Patent chief: Laws are needed to support IP treaty commitments

Director of the U.S. Patent and Trademark Office David Kappos

Director of the U.S. Patent and Trademark Office David Kappos US Mission Geneva file photo

The Patent Law Treaty requires Congress to act before they can take effect.

David Kappos, director of the U.S. Patent and Trademark Office, told the Senate Judiciary Committee on Wednesday that implementing legislation was necessary for American companies to reap the benefits of two international treaties that were ratified in 2007.

The Patent Law Treaty, which streamlines the patent application and protection process across signatory countries, and the Hague agreement, which covers industrial design patents, require Congress to act before they can take effect.

Judiciary Committee Chairman Patrick Leahy, D-Vt., didn’t offer a timetable for the introduction of implementing legislation, but he did get Kappos to recite a litany of economic benefits for American companies once the treaties take effect.

In his progress report on implementation of the America Invents Act, Kappos said that the legislation, in addition to reducing the backlog of unprocessed patent applications, has aided the U.S. in its efforts to promote the idea of a grace period -- the time between the disclosure of an invention and the application for a patent -- to countries in Asia and Europe.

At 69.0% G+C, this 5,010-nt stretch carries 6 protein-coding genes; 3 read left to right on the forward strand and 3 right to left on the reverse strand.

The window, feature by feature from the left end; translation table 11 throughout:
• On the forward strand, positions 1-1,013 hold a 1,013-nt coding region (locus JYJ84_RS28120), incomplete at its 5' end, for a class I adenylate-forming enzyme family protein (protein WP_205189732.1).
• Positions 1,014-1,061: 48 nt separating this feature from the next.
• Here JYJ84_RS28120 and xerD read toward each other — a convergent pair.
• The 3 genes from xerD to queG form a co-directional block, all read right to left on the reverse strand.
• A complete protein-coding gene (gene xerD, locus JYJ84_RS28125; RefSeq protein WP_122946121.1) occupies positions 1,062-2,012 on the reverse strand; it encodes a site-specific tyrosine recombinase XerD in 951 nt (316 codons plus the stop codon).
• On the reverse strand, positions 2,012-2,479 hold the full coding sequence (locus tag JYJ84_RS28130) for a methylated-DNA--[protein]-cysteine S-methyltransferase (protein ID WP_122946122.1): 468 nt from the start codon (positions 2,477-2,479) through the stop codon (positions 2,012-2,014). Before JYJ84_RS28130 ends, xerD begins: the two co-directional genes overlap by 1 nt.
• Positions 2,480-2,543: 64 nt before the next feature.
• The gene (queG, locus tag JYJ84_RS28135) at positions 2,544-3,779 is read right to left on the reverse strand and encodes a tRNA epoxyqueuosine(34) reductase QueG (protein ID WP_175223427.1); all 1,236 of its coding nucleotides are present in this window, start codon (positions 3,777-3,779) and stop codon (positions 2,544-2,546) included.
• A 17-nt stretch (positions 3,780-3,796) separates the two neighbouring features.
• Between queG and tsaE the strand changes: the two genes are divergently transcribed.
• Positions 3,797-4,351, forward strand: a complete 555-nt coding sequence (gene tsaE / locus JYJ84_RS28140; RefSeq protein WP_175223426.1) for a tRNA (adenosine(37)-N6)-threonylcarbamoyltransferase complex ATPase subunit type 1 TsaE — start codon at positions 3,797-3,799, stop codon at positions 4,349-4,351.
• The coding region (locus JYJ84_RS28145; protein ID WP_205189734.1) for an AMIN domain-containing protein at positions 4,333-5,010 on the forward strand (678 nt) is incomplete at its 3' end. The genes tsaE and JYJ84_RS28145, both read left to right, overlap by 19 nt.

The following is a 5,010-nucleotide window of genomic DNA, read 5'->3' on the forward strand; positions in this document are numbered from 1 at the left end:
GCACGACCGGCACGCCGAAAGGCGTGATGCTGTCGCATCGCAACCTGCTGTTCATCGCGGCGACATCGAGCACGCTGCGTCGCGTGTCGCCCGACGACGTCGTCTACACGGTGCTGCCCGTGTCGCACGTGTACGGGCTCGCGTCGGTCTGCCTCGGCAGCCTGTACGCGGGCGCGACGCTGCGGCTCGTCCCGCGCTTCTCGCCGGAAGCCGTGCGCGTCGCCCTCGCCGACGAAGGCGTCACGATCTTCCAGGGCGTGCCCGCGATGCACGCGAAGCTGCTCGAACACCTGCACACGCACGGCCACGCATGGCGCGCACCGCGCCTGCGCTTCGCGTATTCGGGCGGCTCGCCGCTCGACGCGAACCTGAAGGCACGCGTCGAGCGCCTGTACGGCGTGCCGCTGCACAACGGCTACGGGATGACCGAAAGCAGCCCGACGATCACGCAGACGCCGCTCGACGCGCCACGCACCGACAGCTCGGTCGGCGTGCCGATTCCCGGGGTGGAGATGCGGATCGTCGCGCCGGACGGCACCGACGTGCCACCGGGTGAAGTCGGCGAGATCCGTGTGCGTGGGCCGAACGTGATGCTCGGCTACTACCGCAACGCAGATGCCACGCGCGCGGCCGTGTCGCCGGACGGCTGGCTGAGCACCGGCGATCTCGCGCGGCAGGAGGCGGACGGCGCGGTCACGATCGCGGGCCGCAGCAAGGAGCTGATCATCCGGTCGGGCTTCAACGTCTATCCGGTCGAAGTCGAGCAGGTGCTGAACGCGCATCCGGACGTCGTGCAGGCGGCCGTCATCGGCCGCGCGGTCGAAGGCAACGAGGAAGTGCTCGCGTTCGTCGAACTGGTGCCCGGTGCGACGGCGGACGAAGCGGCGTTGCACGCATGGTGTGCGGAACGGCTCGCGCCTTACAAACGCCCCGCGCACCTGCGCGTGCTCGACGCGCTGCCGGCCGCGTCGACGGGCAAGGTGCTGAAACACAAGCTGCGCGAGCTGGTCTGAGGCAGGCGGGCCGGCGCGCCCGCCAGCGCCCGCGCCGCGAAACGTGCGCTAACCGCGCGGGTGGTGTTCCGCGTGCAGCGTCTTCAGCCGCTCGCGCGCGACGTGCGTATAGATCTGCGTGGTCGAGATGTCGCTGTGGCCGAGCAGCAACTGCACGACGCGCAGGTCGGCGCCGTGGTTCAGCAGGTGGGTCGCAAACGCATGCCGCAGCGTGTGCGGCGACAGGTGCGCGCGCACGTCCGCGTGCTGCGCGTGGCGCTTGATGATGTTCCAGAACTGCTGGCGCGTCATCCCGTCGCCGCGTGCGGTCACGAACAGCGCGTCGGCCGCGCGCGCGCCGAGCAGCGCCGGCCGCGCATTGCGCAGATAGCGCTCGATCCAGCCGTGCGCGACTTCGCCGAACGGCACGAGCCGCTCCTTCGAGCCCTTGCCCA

The only drama in an otherwise friendly hearing involved Kappos’s trips abroad. Sen. Chuck Grassley of Iowa, Judiciary's ranking Republican, reiterated a request made in September 2011 for documentation of Patent Office spending for foreign trips, including one to Tokyo that Grassley said cost $180,000.

Kappos offered assurances that he and the few staffers who accompanied him on international trips flew coach, even on long flights, and said he would look at the request. But he didn’t commit to supplying the documentation.

A spate of high-profile patent lawsuits, including two by Apple against mobile handset competitors Motorola Mobility and Samsung, loomed in the background of the questioning. Kappos said that pledges to license patents under the fair, reasonable, and nondiscriminatory terms used in standards-setting “need to be kept.”

He added that there are some “tremendously negative side effects” that can occur if companies that offered licenses under these terms later obtain exclusion orders and injunctions to prevent competitors from bringing products to market. But he said that such commitments don’t stand for “licensing under any terms or conditions.”

Kappos’s remarks were somewhat more measured than those of the European Union’s top antitrust regulator, Joaquín Almunia, who last week intimated that consumers were being “held hostage” to ongoing patent litigation.